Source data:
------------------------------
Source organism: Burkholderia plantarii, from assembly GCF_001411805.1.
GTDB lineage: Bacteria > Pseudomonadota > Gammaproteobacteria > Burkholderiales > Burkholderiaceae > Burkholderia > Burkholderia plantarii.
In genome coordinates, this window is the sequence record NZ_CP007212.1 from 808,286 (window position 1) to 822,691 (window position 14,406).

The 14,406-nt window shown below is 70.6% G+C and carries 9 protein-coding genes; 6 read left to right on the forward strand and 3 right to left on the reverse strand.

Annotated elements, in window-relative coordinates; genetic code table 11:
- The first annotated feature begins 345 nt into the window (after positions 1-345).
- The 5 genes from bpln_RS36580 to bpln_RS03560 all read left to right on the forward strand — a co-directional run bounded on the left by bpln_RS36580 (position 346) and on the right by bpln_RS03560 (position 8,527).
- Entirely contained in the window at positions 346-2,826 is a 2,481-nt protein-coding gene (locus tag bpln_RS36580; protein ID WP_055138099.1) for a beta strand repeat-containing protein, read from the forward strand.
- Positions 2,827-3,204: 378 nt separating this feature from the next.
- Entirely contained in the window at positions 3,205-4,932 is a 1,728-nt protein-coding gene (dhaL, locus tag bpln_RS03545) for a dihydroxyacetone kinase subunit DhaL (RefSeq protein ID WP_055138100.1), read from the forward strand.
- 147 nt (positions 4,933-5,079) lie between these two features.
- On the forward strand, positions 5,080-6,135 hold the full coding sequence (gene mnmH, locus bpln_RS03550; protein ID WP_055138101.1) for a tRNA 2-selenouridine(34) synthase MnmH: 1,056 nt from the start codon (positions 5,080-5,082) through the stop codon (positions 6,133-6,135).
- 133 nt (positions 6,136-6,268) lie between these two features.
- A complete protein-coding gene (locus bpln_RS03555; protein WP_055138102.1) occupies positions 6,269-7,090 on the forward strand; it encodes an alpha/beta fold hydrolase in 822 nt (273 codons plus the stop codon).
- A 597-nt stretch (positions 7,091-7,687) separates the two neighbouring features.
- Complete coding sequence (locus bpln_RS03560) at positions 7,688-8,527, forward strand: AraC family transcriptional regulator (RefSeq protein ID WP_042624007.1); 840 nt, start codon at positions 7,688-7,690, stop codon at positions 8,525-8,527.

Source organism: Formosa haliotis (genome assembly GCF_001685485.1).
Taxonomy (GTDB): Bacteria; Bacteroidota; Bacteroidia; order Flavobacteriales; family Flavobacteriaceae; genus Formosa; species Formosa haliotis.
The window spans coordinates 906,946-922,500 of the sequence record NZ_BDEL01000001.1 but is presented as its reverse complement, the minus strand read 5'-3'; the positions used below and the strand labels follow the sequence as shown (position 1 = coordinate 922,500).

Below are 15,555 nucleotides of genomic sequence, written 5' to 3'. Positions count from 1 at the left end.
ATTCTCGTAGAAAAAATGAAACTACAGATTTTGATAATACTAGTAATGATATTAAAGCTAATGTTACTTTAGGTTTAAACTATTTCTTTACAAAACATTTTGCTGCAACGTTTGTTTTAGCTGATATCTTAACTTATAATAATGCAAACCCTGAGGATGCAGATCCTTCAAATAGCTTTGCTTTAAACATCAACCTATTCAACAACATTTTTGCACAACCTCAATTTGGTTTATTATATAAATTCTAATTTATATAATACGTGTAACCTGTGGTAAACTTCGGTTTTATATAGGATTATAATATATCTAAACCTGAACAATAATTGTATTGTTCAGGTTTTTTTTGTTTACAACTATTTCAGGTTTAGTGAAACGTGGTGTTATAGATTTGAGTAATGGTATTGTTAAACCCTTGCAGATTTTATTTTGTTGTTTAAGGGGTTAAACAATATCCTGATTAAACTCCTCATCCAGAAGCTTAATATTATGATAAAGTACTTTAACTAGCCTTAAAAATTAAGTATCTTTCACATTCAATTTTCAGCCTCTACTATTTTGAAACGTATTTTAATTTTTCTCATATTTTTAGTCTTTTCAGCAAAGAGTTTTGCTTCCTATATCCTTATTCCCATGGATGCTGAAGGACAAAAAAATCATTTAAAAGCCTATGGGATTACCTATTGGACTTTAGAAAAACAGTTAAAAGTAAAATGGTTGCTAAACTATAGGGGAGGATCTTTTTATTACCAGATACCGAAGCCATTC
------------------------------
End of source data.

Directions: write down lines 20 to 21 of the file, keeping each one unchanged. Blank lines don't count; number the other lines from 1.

Below are 15,555 nucleotides of genomic sequence, written 5' to 3'. Positions count from 1 at the left end.
ATTCTCGTAGAAAAAATGAAACTACAGATTTTGATAATACTAGTAATGATATTAAAGCTAATGTTACTTTAGGTTTAAACTATTTCTTTACAAAACATTTTGCTGCAACGTTTGTTTTAGCTGATATCTTAACTTATAATAATGCAAACCCTGAGGATGCAGATCCTTCAAATAGCTTTGCTTTAAACATCAACCTATTCAACAACATTTTTGCACAACCTCAATTTGGTTTATTATATAAATTCTAATTTATATAATACGTGTAACCTGTGGTAAACTTCGGTTTTATATAGGATTATAATATATCTAAACCTGAACAATAATTGTATTGTTCAGGTTTTTTTTGTTTACAACTATTTCAGGTTTAGTGAAACGTGGTGTTATAGATTTGAGTAATGGTATTGTTAAACCCTTGCAGATTTTATTTTGTTGTTTAAGGGGTTAAACAATATCCTGATTAAACTCCTCATCCAGAAGCTTAATATTATGATAAAGTACTTTAACTAGCCTTAAAAATTAAGTATCTTTCACATTCAATTTTCAGCCTCTACTATTTTGAAACGTATTTTAATTTTTCTCATATTTTTAGTCTTTTCAGCAAAGAGTTTTGCTTCCTATATCCTTATTCCCATGGATGCTGAAGGACAAAAAAATCATTTAAAAGCCTATGGGATTACCTATTGGACTTTAGAAAAACAGTTAAAAGTAAAATGGTTGCTAAACTATAGGGGAGGATCTTTTTATTACCAGATACCGAAGCCATTC